Communist Agents within the Chen Administration
United Daily News editorial
January 16, 2009
Who knew the Chen Shui-bian administration was overrun with Communist agents? Eight years of Chen administration misrule has left the nation in ruins. One might say that this administration committed every nasty deed humanly imaginable or otherwise.
But who would have guessed that a Taiwan independence political regime would nurture Communist agents? Who would have guessed that Communist agents really were hiding under our beds? Suspected Communist agent Wang Jen-bing's relationship with the Ah-Bian faction within the DPP goes way back. When Chen Shui-bian was mayor of Taipei, Chen Che-nan brought Wang into the Bureau of Education. Wang even became involved in the Longmen Junior High School site preparation scandal. Later, when Chen Shui-bian become president, Chen Che-nan brought Wang into the Under-Secretary-General's Office as Copy Editor. He remained at that post until recently, under Cho Jung-tai, Under-Secretary-General Lin Chia-lung, and others. All in all, Wang Jen-bing's relationship with the Ah-Bian faction goes back 15 to 16 years. Now we are learning that this person was a Communist agent?
Advocates of Taiwan independence are corrupt. That is no longer news. Since Chen Shui-bian assumed power, incidents of corruption by advocates of Taiwan independence have become too numerous to list. But veteran Ah-Bian faction official Wang Jen-bing has turned out to be a "Cash on Delivery," traitor who sold national secrets to Beijing. This is truly an eye-opener. Green Camp advocates of Taiwan independence have relentlessly accused Pan Blues of "selling out Taiwan." Now it turns out they themselves have been selling intelligence to Beijing.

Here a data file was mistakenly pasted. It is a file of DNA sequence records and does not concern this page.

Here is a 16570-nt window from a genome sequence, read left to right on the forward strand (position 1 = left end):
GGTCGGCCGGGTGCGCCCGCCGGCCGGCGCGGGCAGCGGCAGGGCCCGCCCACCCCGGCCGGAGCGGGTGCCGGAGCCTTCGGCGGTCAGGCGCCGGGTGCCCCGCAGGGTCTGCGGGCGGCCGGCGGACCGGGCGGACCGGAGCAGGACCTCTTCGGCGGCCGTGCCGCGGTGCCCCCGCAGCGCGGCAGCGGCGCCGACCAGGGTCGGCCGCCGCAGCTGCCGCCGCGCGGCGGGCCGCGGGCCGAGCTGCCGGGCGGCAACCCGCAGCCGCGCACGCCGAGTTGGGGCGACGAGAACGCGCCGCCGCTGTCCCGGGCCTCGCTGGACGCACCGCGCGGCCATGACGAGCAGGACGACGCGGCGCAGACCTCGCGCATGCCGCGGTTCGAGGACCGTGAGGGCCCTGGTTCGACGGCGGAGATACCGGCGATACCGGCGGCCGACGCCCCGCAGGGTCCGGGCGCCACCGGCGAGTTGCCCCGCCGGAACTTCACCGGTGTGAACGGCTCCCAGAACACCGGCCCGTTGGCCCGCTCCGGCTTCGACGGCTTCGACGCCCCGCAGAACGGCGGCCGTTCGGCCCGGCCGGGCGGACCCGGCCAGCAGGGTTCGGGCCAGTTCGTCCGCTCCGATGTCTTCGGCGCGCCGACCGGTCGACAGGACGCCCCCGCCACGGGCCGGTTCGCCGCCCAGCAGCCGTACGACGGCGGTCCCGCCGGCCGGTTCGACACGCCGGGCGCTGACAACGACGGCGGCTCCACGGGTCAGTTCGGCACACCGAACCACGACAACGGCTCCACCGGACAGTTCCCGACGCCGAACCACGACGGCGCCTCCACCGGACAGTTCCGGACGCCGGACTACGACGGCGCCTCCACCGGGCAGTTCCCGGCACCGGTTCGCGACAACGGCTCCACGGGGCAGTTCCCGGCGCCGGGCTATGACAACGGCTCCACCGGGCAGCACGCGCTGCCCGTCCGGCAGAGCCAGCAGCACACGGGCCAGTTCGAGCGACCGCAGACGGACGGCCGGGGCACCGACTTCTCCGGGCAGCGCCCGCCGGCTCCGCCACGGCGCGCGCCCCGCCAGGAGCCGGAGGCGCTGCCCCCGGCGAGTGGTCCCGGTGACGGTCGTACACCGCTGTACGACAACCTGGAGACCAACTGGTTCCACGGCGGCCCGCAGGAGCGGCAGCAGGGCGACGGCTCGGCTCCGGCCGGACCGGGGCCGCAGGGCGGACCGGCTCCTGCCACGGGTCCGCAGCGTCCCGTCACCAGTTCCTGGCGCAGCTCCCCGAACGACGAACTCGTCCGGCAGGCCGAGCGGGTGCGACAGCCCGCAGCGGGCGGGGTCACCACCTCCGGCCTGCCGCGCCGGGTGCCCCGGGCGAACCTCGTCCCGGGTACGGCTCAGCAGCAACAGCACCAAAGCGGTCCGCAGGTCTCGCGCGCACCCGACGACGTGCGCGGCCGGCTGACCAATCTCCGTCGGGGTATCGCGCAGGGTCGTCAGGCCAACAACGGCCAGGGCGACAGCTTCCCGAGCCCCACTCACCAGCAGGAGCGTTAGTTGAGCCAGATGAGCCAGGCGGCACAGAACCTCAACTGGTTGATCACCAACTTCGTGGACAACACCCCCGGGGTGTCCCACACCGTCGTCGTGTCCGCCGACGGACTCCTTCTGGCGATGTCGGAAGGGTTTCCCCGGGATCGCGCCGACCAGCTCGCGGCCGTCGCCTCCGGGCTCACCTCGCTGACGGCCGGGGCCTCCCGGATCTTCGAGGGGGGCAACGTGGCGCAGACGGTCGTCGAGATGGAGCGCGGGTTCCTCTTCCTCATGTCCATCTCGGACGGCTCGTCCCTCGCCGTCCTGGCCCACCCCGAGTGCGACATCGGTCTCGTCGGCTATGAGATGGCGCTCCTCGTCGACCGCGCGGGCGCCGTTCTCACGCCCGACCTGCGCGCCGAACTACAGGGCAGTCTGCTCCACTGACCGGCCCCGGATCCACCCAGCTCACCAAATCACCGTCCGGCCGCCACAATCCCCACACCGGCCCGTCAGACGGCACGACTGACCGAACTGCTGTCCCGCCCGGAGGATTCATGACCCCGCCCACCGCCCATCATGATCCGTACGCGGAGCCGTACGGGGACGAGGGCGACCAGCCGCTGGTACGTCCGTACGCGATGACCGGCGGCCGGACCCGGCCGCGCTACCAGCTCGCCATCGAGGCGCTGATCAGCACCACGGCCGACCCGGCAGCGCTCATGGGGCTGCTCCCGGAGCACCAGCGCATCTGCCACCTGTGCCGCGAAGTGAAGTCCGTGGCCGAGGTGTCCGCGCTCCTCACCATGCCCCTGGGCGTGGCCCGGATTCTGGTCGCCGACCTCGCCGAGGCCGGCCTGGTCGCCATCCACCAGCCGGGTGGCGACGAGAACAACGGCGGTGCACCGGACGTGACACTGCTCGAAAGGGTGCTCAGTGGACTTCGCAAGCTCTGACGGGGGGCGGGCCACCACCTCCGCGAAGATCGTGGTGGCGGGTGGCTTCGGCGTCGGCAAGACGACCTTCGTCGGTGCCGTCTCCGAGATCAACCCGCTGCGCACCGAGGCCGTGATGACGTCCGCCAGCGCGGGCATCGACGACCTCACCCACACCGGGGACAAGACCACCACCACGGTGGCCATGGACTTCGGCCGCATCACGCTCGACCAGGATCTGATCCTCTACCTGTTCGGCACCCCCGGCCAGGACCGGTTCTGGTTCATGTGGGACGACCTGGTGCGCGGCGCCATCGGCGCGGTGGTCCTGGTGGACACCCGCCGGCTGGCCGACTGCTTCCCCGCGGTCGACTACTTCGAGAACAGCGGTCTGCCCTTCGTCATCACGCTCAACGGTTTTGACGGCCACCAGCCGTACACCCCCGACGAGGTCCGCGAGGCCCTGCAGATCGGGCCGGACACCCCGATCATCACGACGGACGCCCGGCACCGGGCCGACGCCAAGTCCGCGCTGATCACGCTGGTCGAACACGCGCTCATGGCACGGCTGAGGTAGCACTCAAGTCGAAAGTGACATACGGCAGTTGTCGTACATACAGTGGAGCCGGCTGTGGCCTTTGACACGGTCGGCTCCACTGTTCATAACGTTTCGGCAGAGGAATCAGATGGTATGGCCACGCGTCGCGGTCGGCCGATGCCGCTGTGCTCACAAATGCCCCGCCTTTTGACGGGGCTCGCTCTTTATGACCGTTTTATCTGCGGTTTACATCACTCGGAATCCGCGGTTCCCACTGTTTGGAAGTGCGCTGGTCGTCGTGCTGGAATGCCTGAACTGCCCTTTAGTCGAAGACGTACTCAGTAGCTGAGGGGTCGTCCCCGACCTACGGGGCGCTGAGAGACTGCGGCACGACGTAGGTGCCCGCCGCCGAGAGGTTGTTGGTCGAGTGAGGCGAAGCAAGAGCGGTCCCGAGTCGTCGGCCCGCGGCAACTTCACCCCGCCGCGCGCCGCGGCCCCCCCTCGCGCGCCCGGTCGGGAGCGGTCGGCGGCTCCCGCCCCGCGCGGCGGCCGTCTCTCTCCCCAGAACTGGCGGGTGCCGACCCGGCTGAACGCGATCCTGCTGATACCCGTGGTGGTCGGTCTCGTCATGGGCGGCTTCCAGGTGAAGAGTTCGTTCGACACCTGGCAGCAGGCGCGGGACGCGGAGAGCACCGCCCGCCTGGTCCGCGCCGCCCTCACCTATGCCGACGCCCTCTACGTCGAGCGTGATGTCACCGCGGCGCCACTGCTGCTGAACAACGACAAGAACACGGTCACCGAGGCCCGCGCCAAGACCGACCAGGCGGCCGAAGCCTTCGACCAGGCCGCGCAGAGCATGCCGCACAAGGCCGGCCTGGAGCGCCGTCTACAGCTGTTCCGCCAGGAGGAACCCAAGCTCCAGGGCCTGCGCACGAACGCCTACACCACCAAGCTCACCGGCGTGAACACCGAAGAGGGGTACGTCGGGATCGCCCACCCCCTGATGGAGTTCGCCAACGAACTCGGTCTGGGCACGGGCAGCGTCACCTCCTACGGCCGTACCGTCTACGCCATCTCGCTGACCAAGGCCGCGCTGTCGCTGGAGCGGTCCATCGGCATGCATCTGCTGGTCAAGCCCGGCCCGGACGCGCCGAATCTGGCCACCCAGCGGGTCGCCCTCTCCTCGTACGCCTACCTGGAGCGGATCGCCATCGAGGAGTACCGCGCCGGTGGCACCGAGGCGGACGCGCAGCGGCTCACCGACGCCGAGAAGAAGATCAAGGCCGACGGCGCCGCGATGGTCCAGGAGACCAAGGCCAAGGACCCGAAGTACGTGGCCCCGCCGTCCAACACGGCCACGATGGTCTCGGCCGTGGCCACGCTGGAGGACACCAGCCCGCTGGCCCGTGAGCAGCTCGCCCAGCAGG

The extent of Wang Jen-bing's involvment has yet to be confirmed. Was this his first offense? Was he a long-time mole? We still don't know. But the fact that an veteran Ah-Bian faction official such as Wang would "sell out Taiwan" in such a manner, forces one to reflect upon their mindset. One possibility is that Wang hated the Ma administration even more than Beijing, therefore chose to sell out Taipei and collude with Beijing. Another possibility is that as Wang watched Chen Che-nan and Chen Shui-bian wallow in corruption, and the Office of the President act as their accomplices, he reasoned, why not sell a little intelligence and earn a little extra pocket money?
Wang Jen-bing is hardly an isolated case. Many Green Camp people on Taiwan scream "Chinese pigs, get the hell back to China!" at fellow ROC citizens. Meanwhile, they fall over each other making deals with "Chinese" on the mainland for the sake of a buck. How much difference is there between these pro-independence businessmen and Wang Jen-bing? Beijing sees "Green Agents" as a rare, hence valuable commodity. What are these advocates of Taiwan independence doing, but playing their Deep Green credentials for all they are worth?
This case revives old anxieties. Slogans such as "Everyone has a responsibility to guard against Communist infiltration" come rushing back to mind. Another suspect, Chen Ping-jen, was an assistant to PFP Legislator Lin Chun-tak and KMT legislator Liao Kuo-tung. Who imagined he would become an accomplice of veteran Ah-Bian faction official Wang Jen-bing? Three parties are involved. The spy incident show that Communists really are hiding under our beds!